It is understandable the inevitable domino effect of the recent terror attacks, but politicians must be more prudent and empathic in drafting policies. They must think that prioritization their own locals should not mean closing all doors for foreigners' human right to pursue what they dream for. The locals'aspirations are equally important with those of the foreigners. They are of the same nature and level since both are human beings. Making laws seeming strict and demanding for foreigners must in reality, not a disguise for outright generalization and discrimination. These laws are worded carefully not to express its real intention, to get rid of foreigners in general. There are ways for foreigners to succeed, but the rules and requirements would make the pathway almost impossible to follow and accomplish.
The question remains what if in the near future, the tides will shift, such that the future generation of these conservative European locals would need to be foreign immigrants to a land they mocked before. History speaks that this is not an imagination or mere hypothetical situation, but a real probability. Europeans should remember they colonized foreign lands, as a compensation of the lack of resources in the continent. This is a recognition that resource-wise, foreign lands have more potentials than the countries in Europe themselves. The European nations'advantage lies that they dictate the rules to be followed and the superior perception of Europeans as a genetic group. Europeans colonized foreign lands against their will, changed the social structures, destroyed cultural order, subjected the populace in their dominion and authority, and now Europeans continue to discriminate the succeeding generations of their former slaves, victims and subjects. I guess that is plain greed and stubborness. That is simply adding more injury to a wound, Europeans inflicted deliberately to others.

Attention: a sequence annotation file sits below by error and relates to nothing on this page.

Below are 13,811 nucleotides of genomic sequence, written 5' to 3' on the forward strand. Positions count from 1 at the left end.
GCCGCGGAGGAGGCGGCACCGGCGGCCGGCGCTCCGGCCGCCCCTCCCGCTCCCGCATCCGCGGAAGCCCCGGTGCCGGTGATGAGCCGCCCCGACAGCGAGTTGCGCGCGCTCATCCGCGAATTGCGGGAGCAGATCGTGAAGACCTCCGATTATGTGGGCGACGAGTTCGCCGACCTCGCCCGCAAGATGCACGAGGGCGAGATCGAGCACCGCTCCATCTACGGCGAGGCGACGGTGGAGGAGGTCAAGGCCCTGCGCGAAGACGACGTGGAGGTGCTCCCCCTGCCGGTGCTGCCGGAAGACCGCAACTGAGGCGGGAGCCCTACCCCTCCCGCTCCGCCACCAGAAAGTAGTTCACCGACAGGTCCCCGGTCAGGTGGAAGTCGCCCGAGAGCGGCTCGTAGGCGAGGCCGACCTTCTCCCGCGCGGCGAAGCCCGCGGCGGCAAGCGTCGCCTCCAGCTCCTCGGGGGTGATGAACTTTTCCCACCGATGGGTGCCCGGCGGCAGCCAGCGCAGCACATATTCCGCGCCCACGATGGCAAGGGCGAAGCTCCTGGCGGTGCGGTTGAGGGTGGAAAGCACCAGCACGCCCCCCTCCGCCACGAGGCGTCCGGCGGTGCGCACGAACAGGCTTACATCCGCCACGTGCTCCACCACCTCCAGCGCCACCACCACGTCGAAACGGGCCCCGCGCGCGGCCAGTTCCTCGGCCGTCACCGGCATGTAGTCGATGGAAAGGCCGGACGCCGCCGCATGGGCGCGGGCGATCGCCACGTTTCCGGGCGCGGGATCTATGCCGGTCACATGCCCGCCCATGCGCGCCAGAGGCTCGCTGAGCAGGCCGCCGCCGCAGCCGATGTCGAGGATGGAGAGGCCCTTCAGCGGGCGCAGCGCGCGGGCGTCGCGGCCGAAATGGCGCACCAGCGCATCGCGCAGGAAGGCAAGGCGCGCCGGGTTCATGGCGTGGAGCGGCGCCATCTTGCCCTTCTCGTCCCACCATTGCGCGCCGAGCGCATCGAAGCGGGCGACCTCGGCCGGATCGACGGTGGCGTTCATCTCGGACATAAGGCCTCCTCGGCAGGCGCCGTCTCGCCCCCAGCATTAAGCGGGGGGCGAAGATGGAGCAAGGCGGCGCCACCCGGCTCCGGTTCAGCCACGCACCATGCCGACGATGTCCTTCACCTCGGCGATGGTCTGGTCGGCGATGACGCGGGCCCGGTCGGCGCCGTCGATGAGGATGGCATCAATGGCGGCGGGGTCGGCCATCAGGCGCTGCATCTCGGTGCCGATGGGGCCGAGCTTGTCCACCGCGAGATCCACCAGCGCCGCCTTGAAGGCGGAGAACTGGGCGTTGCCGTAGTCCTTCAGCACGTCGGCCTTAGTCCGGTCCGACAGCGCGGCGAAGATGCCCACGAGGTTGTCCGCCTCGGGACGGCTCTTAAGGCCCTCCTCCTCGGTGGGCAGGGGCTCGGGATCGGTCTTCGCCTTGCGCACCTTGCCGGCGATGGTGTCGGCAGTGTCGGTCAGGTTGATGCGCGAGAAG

What I mean is that Europeans actually should not complain about increasing immigration and change in their social demographics. Their forefathers have forced and introduced these changes also in other lands they colonized. Foreign workers may look stealing the opportunities of the European locals, but this is less kind of stealing and plunder Europeans made in their former colonies. The European economies are still afloat and functioning today, as a direct result of the loots and benefits they gained after hundreds of years of oppressing their colonized subjects. Europeans yes must not be punished of the wrongdoings of their forefathers, but Europeans must not forget them and not consider immigration as a socio-cultural threat, rather as an opportunity of social cooperation. Ofcourse, immigration policies and regulations must be crafted to maintain order, but not to intentionally put non-locals aside and below the privileges of the locals enjoy. Europeans must look back in history, and cooperate to ensure Europe's continued growth in a multi-cultural world.